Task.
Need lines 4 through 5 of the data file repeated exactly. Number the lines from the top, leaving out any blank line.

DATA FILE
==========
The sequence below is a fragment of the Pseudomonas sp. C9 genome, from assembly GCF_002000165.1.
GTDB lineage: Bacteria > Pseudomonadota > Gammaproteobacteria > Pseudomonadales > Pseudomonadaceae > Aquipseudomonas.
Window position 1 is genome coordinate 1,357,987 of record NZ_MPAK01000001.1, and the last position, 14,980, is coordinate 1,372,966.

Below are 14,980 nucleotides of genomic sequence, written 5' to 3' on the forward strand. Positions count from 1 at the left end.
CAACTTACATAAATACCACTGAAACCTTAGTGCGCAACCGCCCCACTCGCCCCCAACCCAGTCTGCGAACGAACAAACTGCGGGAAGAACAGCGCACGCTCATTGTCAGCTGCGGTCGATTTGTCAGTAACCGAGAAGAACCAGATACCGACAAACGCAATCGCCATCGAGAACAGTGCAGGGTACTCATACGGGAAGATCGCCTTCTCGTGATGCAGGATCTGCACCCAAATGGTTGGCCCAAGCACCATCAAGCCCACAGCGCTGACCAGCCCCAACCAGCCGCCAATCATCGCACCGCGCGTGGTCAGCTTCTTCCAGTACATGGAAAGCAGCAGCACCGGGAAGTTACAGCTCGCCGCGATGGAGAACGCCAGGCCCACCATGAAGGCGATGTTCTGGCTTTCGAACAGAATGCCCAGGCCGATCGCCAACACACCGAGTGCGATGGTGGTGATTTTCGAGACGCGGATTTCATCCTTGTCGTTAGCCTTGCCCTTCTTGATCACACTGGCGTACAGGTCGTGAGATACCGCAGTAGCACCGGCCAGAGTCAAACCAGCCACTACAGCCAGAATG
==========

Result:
Below are 14,980 nucleotides of genomic sequence, written 5' to 3' on the forward strand. Positions count from 1 at the left end.
CAACTTACATAAATACCACTGAAACCTTAGTGCGCAACCGCCCCACTCGCCCCCAACCCAGTCTGCGAACGAACAAACTGCGGGAAGAACAGCGCACGCTCATTGTCAGCTGCGGTCGATTTGTCAGTAACCGAGAAGAACCAGATACCGACAAACGCAATCGCCATCGAGAACAGTGCAGGGTACTCATACGGGAAGATCGCCTTCTCGTGATGCAGGATCTGCACCCAAATGGTTGGCCCAAGCACCATCAAGCCCACAGCGCTGACCAGCCCCAACCAGCCGCCAATCATCGCACCGCGCGTGGTCAGCTTCTTCCAGTACATGGAAAGCAGCAGCACCGGGAAGTTACAGCTCGCCGCGATGGAGAACGCCAGGCCCACCATGAAGGCGATGTTCTGGCTTTCGAACAGAATGCCCAGGCCGATCGCCAACACACCGAGTGCGATGGTGGTGATTTTCGAGACGCGGATTTCATCCTTGTCGTTAGCCTTGCCCTTCTTGATCACACTGGCGTACAGGTCGTGAGATACCGCAGTAGCACCGGCCAGAGTCAAACCAGCCACTACAGCCAGAATG